The Daily Star: Media forum aims to boost organ donations in Lebanon

Saturday, June 5, 2010

BEIRUT: A single, legal case of organ donation every year isn’t an enviable track record, but it clearly indicates that Lebanon has nowhere to go but up.
“There have been only five legal organ donations in the last five years,” Dr. Antoine Stephan told Friday’s First Media Forum on organ and tissue donation, to raise awareness about the situation of organ donations locally.
The day-long event was sponsored by the Spanish Agency for International Development Cooperation (AECID), Spain’s Donation and Transplant Industry (DTI), and Lebanon’s National Organization for Organ and Tissue Donation and Transplantation (NOOTDT-Lb).
It was the first event of its kind, mobilizing local media in the battle to communicate the importance of organ and tissue donation to the public.
AECID and DTI are both organ donation organizations that are based in Barcelona, Spain, the leading country when it comes to organ donors, with 34 donors per 1 million citizens.
According to Stephan, Lebanon’s rate is a woeful 0.3 donors per 1 million people.
Joining Stephan, who serves as the vice president and project director of the NOODTD-Lb, were Health Minister Mohammad Khalifeh, Dr. Frank Van Gelder, doctor and consultant for DTI, Dr. Aser Garcia Rada, a pediatrician and freelance journalist based in Barcelona, Maguy Aoun, a journalist with LBC television.
Van Gelder outlined the goals of the form and efforts of its Spanish sponsors, which can boast of their achievements in Europe. “Spain has such a high donation rate because the doctor’s responsibilities do not end with the death of the patient,” Van Gelder said.
Van Gelder also stressed the importance of a role for the government, stating that organ donation would “never happen” if it lacked official support and oversight, citing areas such as medical insurance and re-imbursement.
As for Lebanon, the physician noted donation was “a challenge because of the different religions, cultures and ethnicities [here], but still there should be no excuse.”
For his part, Stephan noted that local demand for organs far outstrips supply, which he called “a universal problem.”
“Death is death, we should stop talking about the different kinds of death,” said Stephan, noting that once a patient is declared dead, there is no chance of revival.\
If the deceased didn’t sign a consent form agreeing to donate his or her organs, doctors must approach the families and ask for their consent during their time of grief, which he called “the hardest part” of an organ collector’s job.
Stephan also addressed the limitations of technology in Lebanon, where “we can only extract tissues and corneas from organ donors whose heart and breathing stop; we do not have the technology to maintain blood circulation to ensure the organs remain useable.”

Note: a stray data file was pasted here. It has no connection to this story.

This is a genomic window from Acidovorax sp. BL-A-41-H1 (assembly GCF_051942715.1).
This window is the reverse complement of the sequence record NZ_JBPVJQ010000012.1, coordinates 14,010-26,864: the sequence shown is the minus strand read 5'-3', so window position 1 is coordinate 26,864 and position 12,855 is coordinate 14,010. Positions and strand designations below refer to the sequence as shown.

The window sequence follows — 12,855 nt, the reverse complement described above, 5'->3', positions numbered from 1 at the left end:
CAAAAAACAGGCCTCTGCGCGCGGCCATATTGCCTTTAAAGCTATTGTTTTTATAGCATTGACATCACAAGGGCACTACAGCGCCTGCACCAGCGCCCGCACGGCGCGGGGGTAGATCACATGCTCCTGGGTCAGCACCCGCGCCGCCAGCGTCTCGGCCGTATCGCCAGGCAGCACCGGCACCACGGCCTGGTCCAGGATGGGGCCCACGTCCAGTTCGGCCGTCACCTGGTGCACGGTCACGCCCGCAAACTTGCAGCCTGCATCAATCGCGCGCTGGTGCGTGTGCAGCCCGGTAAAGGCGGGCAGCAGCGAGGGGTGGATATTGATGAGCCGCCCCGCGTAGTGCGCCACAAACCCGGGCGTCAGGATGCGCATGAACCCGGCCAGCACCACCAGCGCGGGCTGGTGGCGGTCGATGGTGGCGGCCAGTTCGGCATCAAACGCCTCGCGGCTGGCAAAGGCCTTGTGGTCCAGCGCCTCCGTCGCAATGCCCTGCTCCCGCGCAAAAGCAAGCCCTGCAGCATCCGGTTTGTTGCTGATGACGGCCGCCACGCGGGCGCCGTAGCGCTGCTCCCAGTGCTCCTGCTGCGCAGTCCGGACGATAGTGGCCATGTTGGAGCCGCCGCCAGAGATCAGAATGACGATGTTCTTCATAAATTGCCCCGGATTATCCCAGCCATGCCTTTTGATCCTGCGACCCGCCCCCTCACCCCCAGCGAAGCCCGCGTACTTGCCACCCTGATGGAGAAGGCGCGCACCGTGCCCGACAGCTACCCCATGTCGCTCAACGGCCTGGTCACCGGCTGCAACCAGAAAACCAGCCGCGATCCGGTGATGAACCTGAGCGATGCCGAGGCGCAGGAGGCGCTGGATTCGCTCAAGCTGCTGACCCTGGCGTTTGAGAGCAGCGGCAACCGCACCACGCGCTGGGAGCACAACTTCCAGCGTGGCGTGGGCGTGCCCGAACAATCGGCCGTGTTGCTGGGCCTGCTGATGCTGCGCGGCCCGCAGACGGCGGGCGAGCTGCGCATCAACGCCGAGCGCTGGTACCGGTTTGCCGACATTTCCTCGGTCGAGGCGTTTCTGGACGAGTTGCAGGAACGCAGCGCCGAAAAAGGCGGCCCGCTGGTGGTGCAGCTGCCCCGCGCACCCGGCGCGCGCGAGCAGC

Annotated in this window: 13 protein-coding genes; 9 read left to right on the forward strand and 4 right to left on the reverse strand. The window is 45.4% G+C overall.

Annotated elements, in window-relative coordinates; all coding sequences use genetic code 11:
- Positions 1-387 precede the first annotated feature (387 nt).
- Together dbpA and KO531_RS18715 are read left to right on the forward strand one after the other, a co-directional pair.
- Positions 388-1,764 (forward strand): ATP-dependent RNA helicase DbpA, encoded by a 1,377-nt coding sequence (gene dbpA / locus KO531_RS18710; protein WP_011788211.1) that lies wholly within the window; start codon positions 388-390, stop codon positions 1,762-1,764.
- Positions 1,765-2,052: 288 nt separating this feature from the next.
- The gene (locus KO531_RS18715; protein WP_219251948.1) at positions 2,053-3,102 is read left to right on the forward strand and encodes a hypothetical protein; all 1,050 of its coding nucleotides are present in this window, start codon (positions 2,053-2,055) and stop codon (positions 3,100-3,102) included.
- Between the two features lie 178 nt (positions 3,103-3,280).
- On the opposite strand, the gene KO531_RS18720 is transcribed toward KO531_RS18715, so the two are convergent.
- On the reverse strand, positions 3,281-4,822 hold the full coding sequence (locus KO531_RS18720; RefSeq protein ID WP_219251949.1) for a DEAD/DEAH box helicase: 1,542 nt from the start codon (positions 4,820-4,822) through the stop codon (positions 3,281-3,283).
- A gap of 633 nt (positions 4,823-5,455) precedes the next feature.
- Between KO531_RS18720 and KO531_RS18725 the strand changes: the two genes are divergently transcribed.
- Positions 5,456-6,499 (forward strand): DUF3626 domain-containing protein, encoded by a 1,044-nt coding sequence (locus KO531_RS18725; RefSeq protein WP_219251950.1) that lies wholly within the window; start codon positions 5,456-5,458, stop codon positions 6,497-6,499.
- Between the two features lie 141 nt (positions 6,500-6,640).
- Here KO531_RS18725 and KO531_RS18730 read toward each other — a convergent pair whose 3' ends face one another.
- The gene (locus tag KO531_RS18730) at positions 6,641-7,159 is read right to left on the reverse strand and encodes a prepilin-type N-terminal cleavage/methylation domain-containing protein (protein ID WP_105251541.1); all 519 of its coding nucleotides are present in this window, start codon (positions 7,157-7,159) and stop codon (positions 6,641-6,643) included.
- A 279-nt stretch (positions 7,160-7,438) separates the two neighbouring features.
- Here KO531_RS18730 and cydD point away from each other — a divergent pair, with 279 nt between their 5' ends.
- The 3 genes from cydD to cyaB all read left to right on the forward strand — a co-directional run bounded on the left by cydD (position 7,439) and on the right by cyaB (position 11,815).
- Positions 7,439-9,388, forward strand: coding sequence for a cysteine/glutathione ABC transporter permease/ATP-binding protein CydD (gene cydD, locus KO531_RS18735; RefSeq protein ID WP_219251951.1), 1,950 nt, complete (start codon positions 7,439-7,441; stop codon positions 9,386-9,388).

According to Garcia Rada, Spain’s model for organ donation is based on “solidarity, altruism, cooperation and efficiency.”
“It is through this model that Spain is the world leader for organ donations.”
Out of 34,454 organ donations in the European Union between 2005 and 2008, 6,182 were Spanish, he said.
Dr. Stephan pledged that Lebanon would adopt the Spanish model for organ donation, in a drive supported by the Health Ministry and the Spanish organizations.
Garcia Rada encouraged the local media to “improve citizen’s health education, gain their trust, cut down on illegal organ trafficking and create a positive message.”
He called the current organ donor situation in Lebanon a work in progress, commenting that “there is very limited awareness, and there is a high resistance to change.”
“It’s not going to happen overnight, it took Spain 30 years to become the way it is now,” said Garcia Rada.
After the speakers gave their presentations, interviews were conducted with two organ recipients, Hamama Lesha and Dr. Mohammad Ghobris, along with a man who declined to give his name, as he is currently on the waiting list for a heart transplant.
“I am two years, three months old,” said Lesha, referring to her rebirth after a successful transplant. She received a kidney after spending 17 years on a waiting list.
Upon learning of her illness when she was 21, Lesha kept telling herself “tomorrow it will work out, hold on,” but the promised operation never came to pass.
“One day I got a call and they told me that they had found a donor and I could receive a kidney and I couldn’t believe it,” she said.
Lesha described the new life that she was now living, and her profound gratitude to the family of the organ donor, whom she always includes in her prayers.
Ghobris, the father of two daughters, was also a recipient of kidney transplant.
“My kidney failed in 1995 and I received my new kidney in 1997, and I am forever thankful. I am back on my feet now, I work 15 hours a day and I love it,” said the journalist.
The man who remains on the waiting list for a new heart discovered his need for a transplant after he fell ill, with symptoms resembling a common cold, and got a checkup.
A father of a one-year old girl, the man’s heart is currently functioning at 20 percent, and he is on a pacemaker. His story of re-birth, however, is considerably more harrowing, as he still awaits word that a donor is found.
“I’ve died and come back to life five times,” he said, referring to repeated malfunctions of his pacemaker.